It’s not a trap. #IrritateMeIn4Words
— Admiral Ackbar (@_Admiral_Ackbar) April 16, 2016
It’s May 4 and on Twitter and Instagram, the hashtags #StarWarsDay and #MayThe4thBeWithYou reign supreme.
Hashtags are a quick way to search and discover what social media users are discussing, and a way for businesses to direct users to content. In fact, Twitter’s own research shows hashtags can increase engagement almost 100 percent for individuals and 50 percent for brands.
Below are five tips to keep in mind when using hashtags.
Know your platforms: Twitter and Instagram are the most commonly used social media platforms for hashtags. Facebook introduced them in 2013, but didn’t get the same traction. Research initially showed there was little positive effect on reach, but Facebook uses different rules and algorithms. There is still plenty of research to be done and hashtags can play an important role in boosting traffic to Facebook pages. LinkedIn experimented with them, but ultimately gave them up. Other platforms that support hashtags include Pinterest, Google+, Tumblr, and Vine.
Don’t overuse hashtags: Be judicious when tweeting. It’s best not to use more than three hashtags on Twitter; otherwise it looks like spam. In fact, research shows that tweets that use more than two hashtags show a 17 percent drop in engagement. Finding and highlighting the words that represent the theme of your tweet with a hashtag is most effective. Since Instagram posts aren’t limited to 140 characters like Twitter, there are often more hashtags. Instagram allows up to 30 tags on a post. It can be wise to use as many as possible in the early stages of building a following, but once the account is established there’s no need overdo it. Research shows the magic number on Instagram is 11, but as few as five can get results.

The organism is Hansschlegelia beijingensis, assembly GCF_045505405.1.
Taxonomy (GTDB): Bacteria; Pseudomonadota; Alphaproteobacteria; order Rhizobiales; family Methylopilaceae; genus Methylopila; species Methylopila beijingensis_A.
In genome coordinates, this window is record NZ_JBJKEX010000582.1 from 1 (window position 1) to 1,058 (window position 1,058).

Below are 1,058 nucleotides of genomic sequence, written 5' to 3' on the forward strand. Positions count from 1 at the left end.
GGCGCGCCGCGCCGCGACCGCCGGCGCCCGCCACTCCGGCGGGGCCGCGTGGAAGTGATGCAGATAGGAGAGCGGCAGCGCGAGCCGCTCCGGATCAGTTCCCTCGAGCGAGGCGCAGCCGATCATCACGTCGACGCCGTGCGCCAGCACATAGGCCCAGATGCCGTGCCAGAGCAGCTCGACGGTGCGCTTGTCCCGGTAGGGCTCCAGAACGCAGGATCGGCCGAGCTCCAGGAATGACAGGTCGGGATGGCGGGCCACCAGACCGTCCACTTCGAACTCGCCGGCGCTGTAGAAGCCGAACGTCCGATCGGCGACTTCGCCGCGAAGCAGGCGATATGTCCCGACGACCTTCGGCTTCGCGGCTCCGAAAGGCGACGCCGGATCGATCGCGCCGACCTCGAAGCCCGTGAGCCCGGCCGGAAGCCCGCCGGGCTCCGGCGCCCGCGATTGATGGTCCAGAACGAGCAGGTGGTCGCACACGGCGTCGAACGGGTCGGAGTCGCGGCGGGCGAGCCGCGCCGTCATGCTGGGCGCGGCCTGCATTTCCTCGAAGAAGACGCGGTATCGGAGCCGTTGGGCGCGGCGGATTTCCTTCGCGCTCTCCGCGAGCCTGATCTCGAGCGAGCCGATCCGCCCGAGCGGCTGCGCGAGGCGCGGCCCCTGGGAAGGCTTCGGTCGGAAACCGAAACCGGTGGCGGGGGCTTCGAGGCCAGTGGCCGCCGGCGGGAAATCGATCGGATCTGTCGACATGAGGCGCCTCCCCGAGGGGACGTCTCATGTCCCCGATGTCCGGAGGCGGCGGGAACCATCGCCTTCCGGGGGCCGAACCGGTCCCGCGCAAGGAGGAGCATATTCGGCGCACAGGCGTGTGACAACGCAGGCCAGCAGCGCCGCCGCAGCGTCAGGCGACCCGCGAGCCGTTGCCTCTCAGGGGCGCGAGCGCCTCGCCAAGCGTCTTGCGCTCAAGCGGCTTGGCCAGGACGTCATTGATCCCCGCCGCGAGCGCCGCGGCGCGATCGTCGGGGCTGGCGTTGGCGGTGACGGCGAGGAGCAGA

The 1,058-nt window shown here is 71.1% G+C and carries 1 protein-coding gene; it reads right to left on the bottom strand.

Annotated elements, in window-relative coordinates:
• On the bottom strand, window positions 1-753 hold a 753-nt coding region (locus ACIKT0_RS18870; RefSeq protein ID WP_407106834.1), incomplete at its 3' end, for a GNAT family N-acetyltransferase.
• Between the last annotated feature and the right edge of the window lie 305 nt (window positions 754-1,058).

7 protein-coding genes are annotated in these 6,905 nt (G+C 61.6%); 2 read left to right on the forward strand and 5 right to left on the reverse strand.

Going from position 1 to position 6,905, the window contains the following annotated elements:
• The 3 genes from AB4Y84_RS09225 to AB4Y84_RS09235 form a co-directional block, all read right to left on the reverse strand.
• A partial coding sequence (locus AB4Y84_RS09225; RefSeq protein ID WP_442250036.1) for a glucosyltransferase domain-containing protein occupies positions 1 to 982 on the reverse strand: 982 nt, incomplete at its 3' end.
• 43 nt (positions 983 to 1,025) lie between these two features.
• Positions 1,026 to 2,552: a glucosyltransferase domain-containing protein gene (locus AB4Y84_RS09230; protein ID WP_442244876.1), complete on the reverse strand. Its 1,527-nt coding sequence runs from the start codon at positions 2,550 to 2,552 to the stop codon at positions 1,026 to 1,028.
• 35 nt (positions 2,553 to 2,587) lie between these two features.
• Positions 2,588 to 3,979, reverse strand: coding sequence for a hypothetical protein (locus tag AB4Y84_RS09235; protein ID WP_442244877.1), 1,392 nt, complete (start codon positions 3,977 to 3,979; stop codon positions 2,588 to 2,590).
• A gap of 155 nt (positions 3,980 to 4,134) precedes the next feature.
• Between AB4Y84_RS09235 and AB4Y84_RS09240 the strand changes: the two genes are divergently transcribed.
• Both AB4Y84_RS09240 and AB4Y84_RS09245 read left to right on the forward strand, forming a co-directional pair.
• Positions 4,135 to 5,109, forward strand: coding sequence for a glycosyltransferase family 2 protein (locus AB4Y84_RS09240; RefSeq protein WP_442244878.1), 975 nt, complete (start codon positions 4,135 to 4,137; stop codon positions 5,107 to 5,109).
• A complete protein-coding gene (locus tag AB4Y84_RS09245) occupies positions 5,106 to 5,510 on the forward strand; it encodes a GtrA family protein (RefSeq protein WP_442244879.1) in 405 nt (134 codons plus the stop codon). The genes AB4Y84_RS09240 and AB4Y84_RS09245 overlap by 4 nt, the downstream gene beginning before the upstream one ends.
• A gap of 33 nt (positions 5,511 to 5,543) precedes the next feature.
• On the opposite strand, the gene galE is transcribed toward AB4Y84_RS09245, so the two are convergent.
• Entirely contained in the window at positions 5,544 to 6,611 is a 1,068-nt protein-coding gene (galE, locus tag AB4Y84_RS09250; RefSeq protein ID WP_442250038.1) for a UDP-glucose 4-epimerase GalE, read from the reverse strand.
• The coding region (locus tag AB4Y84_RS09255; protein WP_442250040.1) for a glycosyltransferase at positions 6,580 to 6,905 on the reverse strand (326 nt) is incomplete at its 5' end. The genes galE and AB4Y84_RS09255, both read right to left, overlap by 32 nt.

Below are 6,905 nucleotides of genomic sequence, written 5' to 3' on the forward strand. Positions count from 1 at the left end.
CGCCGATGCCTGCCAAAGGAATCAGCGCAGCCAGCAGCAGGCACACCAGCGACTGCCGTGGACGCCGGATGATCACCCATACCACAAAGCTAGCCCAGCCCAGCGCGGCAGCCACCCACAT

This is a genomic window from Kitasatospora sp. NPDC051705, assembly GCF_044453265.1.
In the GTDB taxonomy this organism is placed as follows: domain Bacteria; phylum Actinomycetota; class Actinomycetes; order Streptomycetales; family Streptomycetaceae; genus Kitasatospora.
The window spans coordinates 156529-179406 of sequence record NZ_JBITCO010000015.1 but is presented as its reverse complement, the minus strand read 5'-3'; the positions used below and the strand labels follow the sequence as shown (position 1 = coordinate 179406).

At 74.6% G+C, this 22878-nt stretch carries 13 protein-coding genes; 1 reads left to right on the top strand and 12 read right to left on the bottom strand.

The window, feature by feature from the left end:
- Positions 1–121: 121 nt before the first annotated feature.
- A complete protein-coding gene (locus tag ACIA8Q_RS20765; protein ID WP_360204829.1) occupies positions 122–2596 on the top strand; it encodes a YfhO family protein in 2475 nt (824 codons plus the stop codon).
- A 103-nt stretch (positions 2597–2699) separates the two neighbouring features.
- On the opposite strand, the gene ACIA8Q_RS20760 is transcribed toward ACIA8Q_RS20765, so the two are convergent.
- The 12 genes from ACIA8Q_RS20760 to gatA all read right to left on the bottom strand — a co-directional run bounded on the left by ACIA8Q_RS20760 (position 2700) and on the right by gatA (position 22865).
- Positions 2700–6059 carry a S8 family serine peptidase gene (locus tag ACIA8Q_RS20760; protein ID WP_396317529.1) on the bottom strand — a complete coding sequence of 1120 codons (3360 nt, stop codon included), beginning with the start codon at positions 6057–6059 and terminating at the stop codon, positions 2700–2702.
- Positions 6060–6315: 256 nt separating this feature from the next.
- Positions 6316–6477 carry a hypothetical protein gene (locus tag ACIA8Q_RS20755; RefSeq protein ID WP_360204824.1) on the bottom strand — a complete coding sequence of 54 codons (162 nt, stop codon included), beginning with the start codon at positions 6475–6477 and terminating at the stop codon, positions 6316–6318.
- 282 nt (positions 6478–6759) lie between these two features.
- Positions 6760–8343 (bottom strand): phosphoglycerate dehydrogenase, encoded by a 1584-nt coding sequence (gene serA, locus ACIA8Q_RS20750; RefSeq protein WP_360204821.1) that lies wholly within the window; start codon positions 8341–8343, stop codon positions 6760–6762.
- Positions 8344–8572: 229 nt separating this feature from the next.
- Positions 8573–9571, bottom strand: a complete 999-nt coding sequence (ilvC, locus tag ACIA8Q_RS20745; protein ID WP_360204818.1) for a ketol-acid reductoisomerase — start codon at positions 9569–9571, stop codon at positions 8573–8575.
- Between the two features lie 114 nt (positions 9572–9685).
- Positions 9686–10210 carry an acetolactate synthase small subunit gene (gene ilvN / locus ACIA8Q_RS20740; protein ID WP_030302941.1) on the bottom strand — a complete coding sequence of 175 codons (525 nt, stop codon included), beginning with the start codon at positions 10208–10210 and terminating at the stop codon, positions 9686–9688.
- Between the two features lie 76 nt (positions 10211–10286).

Familiarize yourself with the most common hashtags: A company can certainly create its own hashtag, but it’s also important to take advantage of existing hashtags to get involved in conversations with current and potential customers. A good resource to find relevant hashtags is Google; there is no shortage of popular hashtag lists.
Understand tags and what’s happening in the world: There are plenty of examples in which using hashtags backfired for brands. In the summer of 2014, survivors of domestic abuse adopted the tags #WhyIStayed and #WhyILeft following the Ray Rice controversy as a platform to discuss domestic violence. Soon after, DiGiorno Pizza made a huge gaffe by tweeting, “#WhyIStayed You had pizza.” In this case, the social media manager saw a trending topic, and without knowing the background, entered the conversation. Another example occurred when doughnut and cookie manufacturer Entenmann’s attempted engagement with its #notguilty hashtag, asking its followers how they feel about indulging in its confections. Unfortunately, this was the same day the verdict was released in the trial of Casey Anthony.
Use trending hashtags: In addition to common or static hashtags, trending hashtags are essential for enhancing a social presence. Static hashtags are good for day-to-day engagement, but trending tags are used to share news in real time and monitor developing stories. For instance, the shooting at the French satirical weekly newspaper Charlie Hebdo produced the trending topic #JeSuisCharlie that appeared in 5 million tweets in the first three days following the attack. And while that topic was serious in nature, there are certainly opportunities that are much lighter. One of those is today, when people and companies across the world will use Star Wars hashtags to be a part of a larger global conversation. In honor of Star Wars Day, my inner fanboy brings you the best tweets from brands incorporating #StarWarsDay and #MayThe4thBeWithYou (get it?). We’ll be updating this page throughout the day so check back often.
— The Economist (@TheEconomist) May 4, 2016
— Dutch Bros (@DutchBros) May 4, 2016
— Forbes (@Forbes) May 4, 2016
— Auntie Anne’s (@AuntieAnnes) May 4, 2016
A photo posted by Disneyland (@disneyland) on
— Goodwill Denver (@GoodwillDenver) May 4, 2016